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Saina review: Parineeti Chopra stars in this tale of the enduring spirit of a champion

Release Date: 26 Mar 2021 / Rated: U / 02hr 15min


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Sonal Pandya

Director Amole Gupte takes us behind the sweat and struggles of former badminton world number 1 Saina Nehwal in this uncomplicated biopic.

The super success of Nitesh Tiwari’s Dangal (2016) brought on a slew of sports films, especially focused on female sporting heroes. Biopics on badminton stars Saina Nehwal and PV Sindhu, along with cricket legends Mithali Raj and Jhulan Goswami, were announced afterwards.

Amole Gupte’s Saina (2021) is the first one out of the gate here and it takes us through the former world number one’s rise to the top, with Nehwal serving as the narrator of her journey. Parineeti Chopra steps into Nehwal’s shoes to tell her story.

The badminton star has humble beginnings as her authoritative, ambitious mother Usha Rani (Meghna Malik), a former player herself, takes eight-year-old Saina (Naishaa Kaur Bhatoye) to a training facility when they first move to Hyderabad. The young player’s talent is unmistakable and she soon becomes a junior champion, thanks to her supportive father (Subhrajyoti Barat) and the competitiveness of her mother.

She easily moves through the ranks with the support of her fellow players, including good friend Kashyap (Ehsan Naqvi). Later, they all join the prestigious Rajan Academy, led by star coach Rajan (Manav Kaul), with Saina having ambitions to reach the top. Here, coach Rajan adds finesse to her game, incorporating a diet regime and new techniques for her to learn.

Pretty soon, Saina is making her name internationally and on her way to becoming the household name we all know, with endorsements and advertisements due to her international feats at the Super Series and the Olympics. Nehwal’s rise and accomplishments are pretty well known, even to the most casual badminton fans, and Gupte introduces the conflict in the film, increasing the tension with the up-and-down relationship between coach and star player.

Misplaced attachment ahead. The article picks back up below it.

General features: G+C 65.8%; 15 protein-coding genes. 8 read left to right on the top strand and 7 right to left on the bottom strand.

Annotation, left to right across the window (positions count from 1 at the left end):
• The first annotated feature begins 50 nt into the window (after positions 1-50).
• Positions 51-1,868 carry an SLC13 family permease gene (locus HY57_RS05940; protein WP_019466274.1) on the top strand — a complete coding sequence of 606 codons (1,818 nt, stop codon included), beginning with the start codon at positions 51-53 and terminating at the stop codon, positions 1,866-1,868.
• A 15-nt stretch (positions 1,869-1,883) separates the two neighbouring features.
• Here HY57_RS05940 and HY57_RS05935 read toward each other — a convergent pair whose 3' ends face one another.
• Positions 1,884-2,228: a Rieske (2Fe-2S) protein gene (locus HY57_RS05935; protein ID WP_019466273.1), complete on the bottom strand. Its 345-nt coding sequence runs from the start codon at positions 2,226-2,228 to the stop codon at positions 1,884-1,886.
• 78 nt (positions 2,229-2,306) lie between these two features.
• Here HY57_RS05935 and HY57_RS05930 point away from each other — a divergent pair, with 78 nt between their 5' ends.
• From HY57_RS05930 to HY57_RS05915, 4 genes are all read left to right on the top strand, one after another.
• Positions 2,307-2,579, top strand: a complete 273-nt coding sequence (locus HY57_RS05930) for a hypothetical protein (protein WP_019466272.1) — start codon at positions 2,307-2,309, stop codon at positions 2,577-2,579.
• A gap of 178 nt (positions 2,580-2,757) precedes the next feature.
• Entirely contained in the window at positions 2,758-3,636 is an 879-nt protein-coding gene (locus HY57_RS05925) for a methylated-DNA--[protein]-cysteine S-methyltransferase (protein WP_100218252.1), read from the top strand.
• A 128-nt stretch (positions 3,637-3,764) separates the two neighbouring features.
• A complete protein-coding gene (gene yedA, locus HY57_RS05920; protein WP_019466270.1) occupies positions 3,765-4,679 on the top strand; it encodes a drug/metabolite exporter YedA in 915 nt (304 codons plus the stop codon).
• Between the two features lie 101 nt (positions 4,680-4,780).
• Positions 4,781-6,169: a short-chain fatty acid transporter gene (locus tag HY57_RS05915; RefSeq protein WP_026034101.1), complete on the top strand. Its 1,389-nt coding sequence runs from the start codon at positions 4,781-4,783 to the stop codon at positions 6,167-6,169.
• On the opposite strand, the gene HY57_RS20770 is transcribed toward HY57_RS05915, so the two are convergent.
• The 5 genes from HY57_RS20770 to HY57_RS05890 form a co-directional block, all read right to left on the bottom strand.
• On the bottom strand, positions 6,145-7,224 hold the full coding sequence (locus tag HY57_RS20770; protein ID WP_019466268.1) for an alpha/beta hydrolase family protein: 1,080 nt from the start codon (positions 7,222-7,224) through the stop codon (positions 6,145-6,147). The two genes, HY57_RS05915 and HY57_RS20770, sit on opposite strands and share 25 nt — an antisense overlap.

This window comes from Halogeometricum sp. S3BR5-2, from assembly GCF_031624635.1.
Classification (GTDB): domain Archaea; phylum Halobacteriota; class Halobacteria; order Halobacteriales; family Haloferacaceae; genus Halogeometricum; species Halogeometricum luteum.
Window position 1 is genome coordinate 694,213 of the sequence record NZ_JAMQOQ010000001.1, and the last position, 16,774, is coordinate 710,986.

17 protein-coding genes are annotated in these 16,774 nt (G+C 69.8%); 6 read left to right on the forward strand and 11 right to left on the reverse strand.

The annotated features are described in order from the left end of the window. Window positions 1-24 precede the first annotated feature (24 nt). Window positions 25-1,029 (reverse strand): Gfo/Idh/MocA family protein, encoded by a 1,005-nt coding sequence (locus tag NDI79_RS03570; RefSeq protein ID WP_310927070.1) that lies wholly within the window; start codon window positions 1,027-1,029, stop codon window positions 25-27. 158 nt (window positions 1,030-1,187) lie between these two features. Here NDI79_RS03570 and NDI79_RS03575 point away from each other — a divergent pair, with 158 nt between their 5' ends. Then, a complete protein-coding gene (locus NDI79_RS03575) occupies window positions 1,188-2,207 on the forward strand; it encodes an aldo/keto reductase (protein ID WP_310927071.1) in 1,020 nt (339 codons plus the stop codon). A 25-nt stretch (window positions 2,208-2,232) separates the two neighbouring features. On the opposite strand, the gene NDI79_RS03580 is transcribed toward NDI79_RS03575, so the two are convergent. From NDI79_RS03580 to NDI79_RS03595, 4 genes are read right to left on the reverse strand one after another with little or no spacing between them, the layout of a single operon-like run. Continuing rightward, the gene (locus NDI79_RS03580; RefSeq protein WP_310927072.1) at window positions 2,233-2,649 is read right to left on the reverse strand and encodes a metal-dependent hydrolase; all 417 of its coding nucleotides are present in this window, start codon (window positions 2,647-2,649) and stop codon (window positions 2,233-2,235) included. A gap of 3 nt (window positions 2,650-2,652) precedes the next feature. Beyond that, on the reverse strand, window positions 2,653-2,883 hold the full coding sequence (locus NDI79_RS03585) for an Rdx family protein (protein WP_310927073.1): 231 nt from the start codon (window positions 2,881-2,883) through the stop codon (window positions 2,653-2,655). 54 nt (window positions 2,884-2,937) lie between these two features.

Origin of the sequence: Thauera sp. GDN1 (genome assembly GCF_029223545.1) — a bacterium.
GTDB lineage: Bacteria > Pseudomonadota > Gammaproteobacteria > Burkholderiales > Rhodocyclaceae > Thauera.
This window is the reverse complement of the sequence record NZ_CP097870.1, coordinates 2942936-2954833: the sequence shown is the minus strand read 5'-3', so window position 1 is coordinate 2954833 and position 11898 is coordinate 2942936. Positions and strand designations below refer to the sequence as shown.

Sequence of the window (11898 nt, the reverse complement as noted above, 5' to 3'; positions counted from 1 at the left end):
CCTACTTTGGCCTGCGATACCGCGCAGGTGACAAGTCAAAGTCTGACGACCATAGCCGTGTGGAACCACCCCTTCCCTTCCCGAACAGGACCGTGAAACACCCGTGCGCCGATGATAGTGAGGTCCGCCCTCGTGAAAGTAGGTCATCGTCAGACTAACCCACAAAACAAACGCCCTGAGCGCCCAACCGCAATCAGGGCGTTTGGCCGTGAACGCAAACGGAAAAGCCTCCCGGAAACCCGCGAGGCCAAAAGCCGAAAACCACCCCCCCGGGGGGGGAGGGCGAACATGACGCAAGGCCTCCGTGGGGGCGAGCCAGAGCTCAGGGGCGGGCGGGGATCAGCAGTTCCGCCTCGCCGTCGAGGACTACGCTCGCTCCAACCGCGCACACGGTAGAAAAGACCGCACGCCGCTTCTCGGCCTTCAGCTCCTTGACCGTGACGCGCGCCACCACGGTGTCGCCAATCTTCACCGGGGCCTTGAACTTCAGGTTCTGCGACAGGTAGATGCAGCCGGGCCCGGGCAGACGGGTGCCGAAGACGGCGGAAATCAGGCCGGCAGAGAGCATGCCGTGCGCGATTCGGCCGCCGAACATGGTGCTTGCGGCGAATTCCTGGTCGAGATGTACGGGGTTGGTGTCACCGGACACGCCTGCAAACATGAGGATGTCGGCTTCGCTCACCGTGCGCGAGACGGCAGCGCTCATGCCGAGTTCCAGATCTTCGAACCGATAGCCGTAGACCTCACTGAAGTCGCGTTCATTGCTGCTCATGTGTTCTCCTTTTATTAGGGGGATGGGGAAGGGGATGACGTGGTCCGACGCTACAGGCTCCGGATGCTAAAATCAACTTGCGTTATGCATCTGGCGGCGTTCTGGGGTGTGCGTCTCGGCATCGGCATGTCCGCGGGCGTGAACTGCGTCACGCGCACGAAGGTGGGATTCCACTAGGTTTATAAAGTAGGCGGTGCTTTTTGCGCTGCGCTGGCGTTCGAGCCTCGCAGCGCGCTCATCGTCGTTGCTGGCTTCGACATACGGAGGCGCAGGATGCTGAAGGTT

However, while the biopic gives us a list of Nehwal’s achievements over the years, it steers clear of any professional rivalries, including the one with PV Sindhu, another Indian star player from Hyderabad of whom there is no mention. The climax homes in on Nehwal’s quest for the top ranking with a fierce match with a top Spanish player (supposed to be Carolina Marin), but apart from that, we only see Nehwal win titles, withour lingering much on her opponents.

Like most sports film, Saina focuses instead on the clichéd route to being the best. There are plenty of montages, set to a rousing soundtrack by Amaal Mallik. Chopra trains, loses weight and steadily progresses to become unbeatable by the first half.

In the second half, hampered by an injury and loss of motivation thanks to a falling out with Rajan, Saina learns to pick herself up when she is at her lowest. She finds a new coach and gets inspiration from a whole new generation of players who look up to her.

While it’s uplifting, Gupte’s Sania remains a hagiographical look at the star. Her focus and drive do not allow her to remain anything else. Chopra throws herself into the physical part, mimicking the real Nehwal at times. However, it seems she is too focused on being like Saina, to actually become her in the film.

Bhatoye as the young Saina, an upcoming player herself, has that drive down pat. Malik and Barat as Saina’s parents ground the film, and Naqvi as Saina’s encouraging partner and fellow player seems to have no personal ambitions other than cheering her on.

The narrative flow of the film moves along but the sequences of Nehwal’s successes, on and off the court, seem rushed. The film only lingers on certain key matches like the Commonwealth Games in 2018, and skims over her Olympic win and other Super Series wins. Yet Nehwal’s story, for thousands of badminton players who look up to her, is a key reminder of the power of positive role models. Gupte’s film will be right up their alley.

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